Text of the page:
Grant helps keep Charlotte stormwater in check

A tributary to Holmes Creek carries water toward Lake Champlain at the Charlotte Park and Wildlife Refuge. Photo by Lauren Milideo

The Town of Charlotte will have a cleaner creek, and Lake Champlain will see a little less stormwater runoff, thanks to a 2017 Watershed Grant from Vermont Fish and Wildlife to the Charlotte Town Park Oversight Committee.

At the Charlotte Park and Wildlife Refuge, a ditch was excavated in 2006 to capture runoff and prevent erosion, according to Charlotte Park and Wildlife Refuge Committee co-chair Jenny Cole and Charlotte Park and Wildlife Refuge co-chair and Charlotte Deputy Tree Warden Sue Smith. The ditch leads to a tributary of Holmes Creek, which runs out to Lake Champlain at Charlotte Beach. Draining about 100 acres of nearby farmland, the ditch has been subject to headcutting, per the grant application. According to Smith and Cole, the adjacent hayfield is fertilized with manure, yielding nitrates and phosphorus which then make their way to the ditch and from there, into the stream. In a letter of support for the project, River Scientist Gretchen Alexander noted that the geology of the area lends itself to erosion, with water quality impacted as a result.

The ditch empties into the larger tributary stream at the site of a former farm dump. Fencing, glass, bricks, and other materials have been removed by volunteers, Smith and Cole noted.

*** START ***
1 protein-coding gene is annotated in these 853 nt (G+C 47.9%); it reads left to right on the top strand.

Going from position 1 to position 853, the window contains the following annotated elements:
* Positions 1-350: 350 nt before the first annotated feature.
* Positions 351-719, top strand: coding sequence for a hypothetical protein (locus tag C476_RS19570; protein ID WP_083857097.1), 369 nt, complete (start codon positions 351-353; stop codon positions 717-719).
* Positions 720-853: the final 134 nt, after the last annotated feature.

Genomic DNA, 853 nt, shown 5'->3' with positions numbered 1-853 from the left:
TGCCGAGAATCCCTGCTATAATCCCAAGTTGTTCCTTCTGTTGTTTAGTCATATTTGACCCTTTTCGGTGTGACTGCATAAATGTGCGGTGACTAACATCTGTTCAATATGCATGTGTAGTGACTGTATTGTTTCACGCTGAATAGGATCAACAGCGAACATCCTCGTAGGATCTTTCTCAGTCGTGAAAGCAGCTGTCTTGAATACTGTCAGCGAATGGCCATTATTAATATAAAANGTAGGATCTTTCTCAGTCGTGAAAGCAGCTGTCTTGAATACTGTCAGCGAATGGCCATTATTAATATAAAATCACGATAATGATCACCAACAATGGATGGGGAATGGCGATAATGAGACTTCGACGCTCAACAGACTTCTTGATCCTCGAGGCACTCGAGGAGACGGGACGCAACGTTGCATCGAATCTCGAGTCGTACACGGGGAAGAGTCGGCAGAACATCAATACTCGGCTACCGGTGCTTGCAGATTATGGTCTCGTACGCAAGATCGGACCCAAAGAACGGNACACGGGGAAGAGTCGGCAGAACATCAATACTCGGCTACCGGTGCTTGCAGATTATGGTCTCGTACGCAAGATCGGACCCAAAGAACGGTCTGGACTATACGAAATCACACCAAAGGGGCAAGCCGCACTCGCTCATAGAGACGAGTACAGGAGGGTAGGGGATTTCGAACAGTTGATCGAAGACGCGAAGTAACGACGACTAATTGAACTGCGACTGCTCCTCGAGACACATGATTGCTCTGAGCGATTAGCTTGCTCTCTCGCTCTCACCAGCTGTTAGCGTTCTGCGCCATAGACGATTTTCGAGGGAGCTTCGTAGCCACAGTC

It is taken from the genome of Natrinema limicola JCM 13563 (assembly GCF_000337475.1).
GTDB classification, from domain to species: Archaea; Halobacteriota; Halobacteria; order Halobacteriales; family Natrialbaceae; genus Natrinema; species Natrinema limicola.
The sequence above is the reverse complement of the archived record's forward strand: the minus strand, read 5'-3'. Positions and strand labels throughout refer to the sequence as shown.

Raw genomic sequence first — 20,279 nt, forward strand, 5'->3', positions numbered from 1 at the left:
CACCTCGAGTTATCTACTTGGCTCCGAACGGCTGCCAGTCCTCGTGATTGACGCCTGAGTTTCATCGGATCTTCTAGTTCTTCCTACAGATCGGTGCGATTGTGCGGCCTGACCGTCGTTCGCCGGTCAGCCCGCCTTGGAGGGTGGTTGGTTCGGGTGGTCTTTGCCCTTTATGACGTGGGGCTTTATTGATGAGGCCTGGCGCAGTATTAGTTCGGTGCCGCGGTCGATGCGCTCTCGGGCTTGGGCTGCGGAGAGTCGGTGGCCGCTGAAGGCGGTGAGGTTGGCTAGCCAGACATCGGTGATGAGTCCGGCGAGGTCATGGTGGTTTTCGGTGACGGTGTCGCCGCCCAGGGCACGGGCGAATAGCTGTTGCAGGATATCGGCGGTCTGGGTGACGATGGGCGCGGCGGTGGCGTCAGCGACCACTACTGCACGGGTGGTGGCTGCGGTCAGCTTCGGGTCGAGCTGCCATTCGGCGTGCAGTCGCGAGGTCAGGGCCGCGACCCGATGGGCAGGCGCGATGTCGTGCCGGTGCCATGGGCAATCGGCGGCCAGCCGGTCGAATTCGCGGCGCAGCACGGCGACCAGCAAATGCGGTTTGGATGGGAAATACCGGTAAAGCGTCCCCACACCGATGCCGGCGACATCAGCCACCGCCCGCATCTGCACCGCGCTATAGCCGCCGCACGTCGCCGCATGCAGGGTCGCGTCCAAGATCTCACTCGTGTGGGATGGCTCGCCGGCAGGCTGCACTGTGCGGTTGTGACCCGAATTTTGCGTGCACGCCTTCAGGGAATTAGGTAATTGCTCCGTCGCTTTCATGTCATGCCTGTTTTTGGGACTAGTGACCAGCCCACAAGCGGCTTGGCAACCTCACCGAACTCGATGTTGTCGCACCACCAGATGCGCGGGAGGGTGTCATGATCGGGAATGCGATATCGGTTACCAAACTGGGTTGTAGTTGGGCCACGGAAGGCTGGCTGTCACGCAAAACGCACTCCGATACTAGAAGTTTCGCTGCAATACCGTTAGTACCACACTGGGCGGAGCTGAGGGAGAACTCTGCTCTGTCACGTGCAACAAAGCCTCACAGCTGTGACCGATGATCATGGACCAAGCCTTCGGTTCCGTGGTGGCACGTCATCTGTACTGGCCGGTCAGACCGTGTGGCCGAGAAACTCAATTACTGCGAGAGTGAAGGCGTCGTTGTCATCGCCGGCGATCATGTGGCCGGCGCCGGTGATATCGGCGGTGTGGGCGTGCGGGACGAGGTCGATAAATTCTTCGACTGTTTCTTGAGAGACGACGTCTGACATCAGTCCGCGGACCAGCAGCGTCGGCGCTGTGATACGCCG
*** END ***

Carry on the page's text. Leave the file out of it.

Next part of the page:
The project involves the installation of five log check dams, with stone alongside to capture and slow down rushing stormwater as it heads for Lake Champlain, carrying excess nutrients, Cole and Smith explained. The logs will come from trees cut elsewhere in the preserve, and the dams will be placed along the ditch leading to the creek.

The site is one of the Lewis Creek Association’s 14 local Ahead of the Storm demonstration sites, noted LCA director Marty Illick, who with Cole assembled the grant application. Per LCA’s website, AOTS projects amalgamate collected data and planning with applied restoration and education to tackle water quality issues, with a focus on the LaPlatte River watershed. LCA has been involved in the project through its planning and design stages, provided funding through an Agency of Natural Resources Flow Restoration Plan grant, said Illick, and Cole added that LCA will also contribute $452 for construction oversight. Smith and Cole noted that the plan is to finish the project by midsummer.

“All these projects give us ideas how to deal with these problems and also how to recognize these problems when they arise in other places,” said Cole.

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